Tantawi, eating his words

From the Pakistani newspaper Dawn, in a report on Wikileaks US Embassy cable reports on Pakistan: 

The dismissive attitude towards Pakistan is, however, not limited to Western governments. In a cable dated December 21, 2009, Egyptian Defence Minister Mohamed Hussein Tantawi told US Director of National Intelligence Dennis Blair that Egypt encountered the same suspicions from Pakistan as the US did. Pakistanis, he said, “don’t trust Egyptians either.” He went on to say that “while the Pakistanis were ‘difficult’… Egypt was still trying to ‘work with them.’” According to the cable, Mr Tantawi, who has previously served as the Egyptian Defence Attache to Pakistan, also pointedly noted that “any country where the military became engaged in ‘internal affairs’ was ‘doomed to have lots of problems.’”


Tantawi's history as Egyptian Defense Attaché in Pakistan in the 1980s — probably as a major conduit in the Saudi and US-led effort to send mujaheddin to fight the Soviet invasion of Afghanistan — deserves a closer investigation. The relationships Tantawi must have developed with key actors in that semi-covert war (which Egypt backed, with even al-Ahram carrying advertisements to "join the jihad" in Afghanistan) such as Prince Bandar. Hence the long-held rumor that not only Tantawi has close relations with the al-Sauds, but also that he is a religious conservative whose views would not be out of sync with the Muslim Brothers. 

Egypt: The media and the military

From CPJ:

Substantial setback for press freedom in Egypt
New York, April 13 2011- A new requirement by the Egyptian military that local print media obtain approval for all mentions of the armed forces before publication is the single worst setback for press freedom in Egypt since the fall of President Hosni Mubarak in February, the Committee to Protect Journalists said today.  
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Tahrir's rebel officers

A former army officer gathers crowds with slogans against army leaders Hussein Tantawi and Sami Enan on morning after army crackdown on Tahrir Square protest that left at least two dead.

(I shot this on April 9, around 11am). Obviously not all former officers have been arrested, activists say some managed to change out of their uniforms and run away before the army attacked.

If you want to see videos of the April 8 protests, see here.

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Issandr El Amrani

Issandr El Amrani is a Cairo-based writer and consultant. His reporting and commentary on the Middle East and North Africa has appeared in The Economist, London Review of Books, Financial Times, The National, The Guardian, Time and other publications. He also publishes one of the longest-running blog in the region, www.arabist.net.

An account of the army crackdown on Tahrir

I received this email about last night's events in Cairo's Tahrir Square, when army and security forces crackdown down on protestors who had set up camp in the square. There is still a lot of confusion about what happened, with the army claiming that thugs from the NDP had attacked the square and claiming it intervened to disband them. Activists say this is untrue. Reuters reported (and here's an updated version of that same article) that the army intervened against the protestors after curfew, firing shots in the air. The videos at the bottom of this post have the sound of a lot of gunfire, but there have been no reports of wounded or casualties to my knowledge (Update: Reuters says 2 dead, 15 wounded @11am). David Dietz also has an eyewitness account of the night, including brutality, in this post.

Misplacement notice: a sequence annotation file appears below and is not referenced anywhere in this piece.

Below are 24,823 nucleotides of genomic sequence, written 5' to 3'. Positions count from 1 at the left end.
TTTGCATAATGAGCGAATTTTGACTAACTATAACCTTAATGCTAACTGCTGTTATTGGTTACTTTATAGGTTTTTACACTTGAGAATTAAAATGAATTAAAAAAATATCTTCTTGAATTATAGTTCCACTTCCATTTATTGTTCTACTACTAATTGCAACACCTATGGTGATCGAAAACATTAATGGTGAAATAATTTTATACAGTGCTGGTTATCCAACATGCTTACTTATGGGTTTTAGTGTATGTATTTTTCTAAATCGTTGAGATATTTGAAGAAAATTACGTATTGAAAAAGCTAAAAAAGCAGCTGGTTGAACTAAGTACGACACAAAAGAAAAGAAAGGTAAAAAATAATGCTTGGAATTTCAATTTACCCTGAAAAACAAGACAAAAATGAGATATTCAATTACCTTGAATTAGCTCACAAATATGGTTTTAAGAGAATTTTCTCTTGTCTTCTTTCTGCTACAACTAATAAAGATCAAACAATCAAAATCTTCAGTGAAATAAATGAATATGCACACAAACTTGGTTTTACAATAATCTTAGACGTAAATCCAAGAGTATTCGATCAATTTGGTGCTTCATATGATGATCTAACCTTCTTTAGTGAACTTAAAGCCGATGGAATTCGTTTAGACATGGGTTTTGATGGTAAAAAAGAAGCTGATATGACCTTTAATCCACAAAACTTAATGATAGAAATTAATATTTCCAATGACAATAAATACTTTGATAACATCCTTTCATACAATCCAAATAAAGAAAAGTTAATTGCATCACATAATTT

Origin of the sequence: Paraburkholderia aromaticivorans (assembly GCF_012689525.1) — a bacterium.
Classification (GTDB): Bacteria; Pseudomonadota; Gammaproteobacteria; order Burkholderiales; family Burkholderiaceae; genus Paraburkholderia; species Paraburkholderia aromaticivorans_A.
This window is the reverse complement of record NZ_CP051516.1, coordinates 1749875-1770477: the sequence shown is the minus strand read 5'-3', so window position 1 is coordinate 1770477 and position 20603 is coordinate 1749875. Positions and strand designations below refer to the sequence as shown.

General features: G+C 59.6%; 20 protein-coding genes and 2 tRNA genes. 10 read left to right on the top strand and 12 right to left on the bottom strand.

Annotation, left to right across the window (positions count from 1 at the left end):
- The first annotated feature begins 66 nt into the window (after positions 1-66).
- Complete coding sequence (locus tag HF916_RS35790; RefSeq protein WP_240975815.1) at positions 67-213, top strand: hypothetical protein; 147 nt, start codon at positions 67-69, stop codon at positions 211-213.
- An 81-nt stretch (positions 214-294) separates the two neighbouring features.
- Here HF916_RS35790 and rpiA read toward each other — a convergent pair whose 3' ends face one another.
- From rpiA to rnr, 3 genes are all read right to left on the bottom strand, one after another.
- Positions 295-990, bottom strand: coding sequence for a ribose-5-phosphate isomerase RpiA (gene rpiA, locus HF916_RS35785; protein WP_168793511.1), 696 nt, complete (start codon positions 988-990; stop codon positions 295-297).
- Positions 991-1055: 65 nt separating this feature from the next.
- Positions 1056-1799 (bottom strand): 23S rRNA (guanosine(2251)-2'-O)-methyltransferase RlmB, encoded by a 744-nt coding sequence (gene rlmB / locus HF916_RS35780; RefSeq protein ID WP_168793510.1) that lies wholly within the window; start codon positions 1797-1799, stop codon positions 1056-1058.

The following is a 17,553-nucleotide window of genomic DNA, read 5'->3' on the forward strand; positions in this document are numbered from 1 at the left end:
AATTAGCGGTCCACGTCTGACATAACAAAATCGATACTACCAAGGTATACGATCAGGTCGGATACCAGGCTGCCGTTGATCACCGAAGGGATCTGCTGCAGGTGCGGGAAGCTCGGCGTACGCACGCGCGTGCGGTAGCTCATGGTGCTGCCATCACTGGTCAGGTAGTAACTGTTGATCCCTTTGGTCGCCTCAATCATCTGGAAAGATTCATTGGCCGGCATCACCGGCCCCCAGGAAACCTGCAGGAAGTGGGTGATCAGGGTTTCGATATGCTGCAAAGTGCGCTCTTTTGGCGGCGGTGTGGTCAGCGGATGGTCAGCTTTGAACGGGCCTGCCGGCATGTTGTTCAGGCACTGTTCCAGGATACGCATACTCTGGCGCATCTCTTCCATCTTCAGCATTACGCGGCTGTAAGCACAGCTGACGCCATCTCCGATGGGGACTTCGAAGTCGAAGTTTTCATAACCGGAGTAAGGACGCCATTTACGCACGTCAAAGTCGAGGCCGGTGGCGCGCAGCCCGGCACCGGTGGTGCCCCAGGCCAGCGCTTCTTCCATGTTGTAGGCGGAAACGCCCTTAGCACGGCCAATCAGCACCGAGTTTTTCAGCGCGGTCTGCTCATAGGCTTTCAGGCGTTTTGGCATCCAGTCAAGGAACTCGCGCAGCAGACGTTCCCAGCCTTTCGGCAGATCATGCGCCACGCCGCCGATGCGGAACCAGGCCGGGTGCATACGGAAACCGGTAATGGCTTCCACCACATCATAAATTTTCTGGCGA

Another night of army brutality, nearly 1500 protesters were spending the night in Tahrir square tonight including 30 army officers that joined the demonstrations today and remained with the demonstrators throughout the night.

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Pics from Tahrir anti-corruption march

I don't have time to write up the details, save to say I was impressed at both the turnout and the readiness with which people were criticizing the army. Here's the NYT's take and Jano Charbel's more militant account.

CAIRO — Thousands of demonstrators filled Tahrir Square on Friday for the largest protest in weeks, demanding that the ruling military council move faster to dismantle lingering aspects of the old regime.

Disenchantment with the military was the focus of many speeches and chants, and participants milling about were all too ready to grumble about the generals.

And Jano:

Thousands of protesters chanted for the immediate resignation of Field Marshall Hussein Tantawi, chief of the Supreme Council of Armed Forces. Serving as Mubarak's defense minister for the past 20 years, Tantawi is currently shielding the dictator and his henchmen from justice, while ordering the trials of countless civilians before military tribunals. 

I heard some of this but it was not the dominant demand. I struck by a poster asking Tantawi to be more like Mandela and carry out a real transition. Jano has nice pics too.

Finally, here's a short movie clip that shows the mood:

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Issandr El Amrani

Issandr El Amrani is a Cairo-based writer and consultant. His reporting and commentary on the Middle East and North Africa has appeared in The Economist, London Review of Books, Financial Times, The National, The Guardian, Time and other publications. He also publishes one of the longest-running blog in the region, www.arabist.net.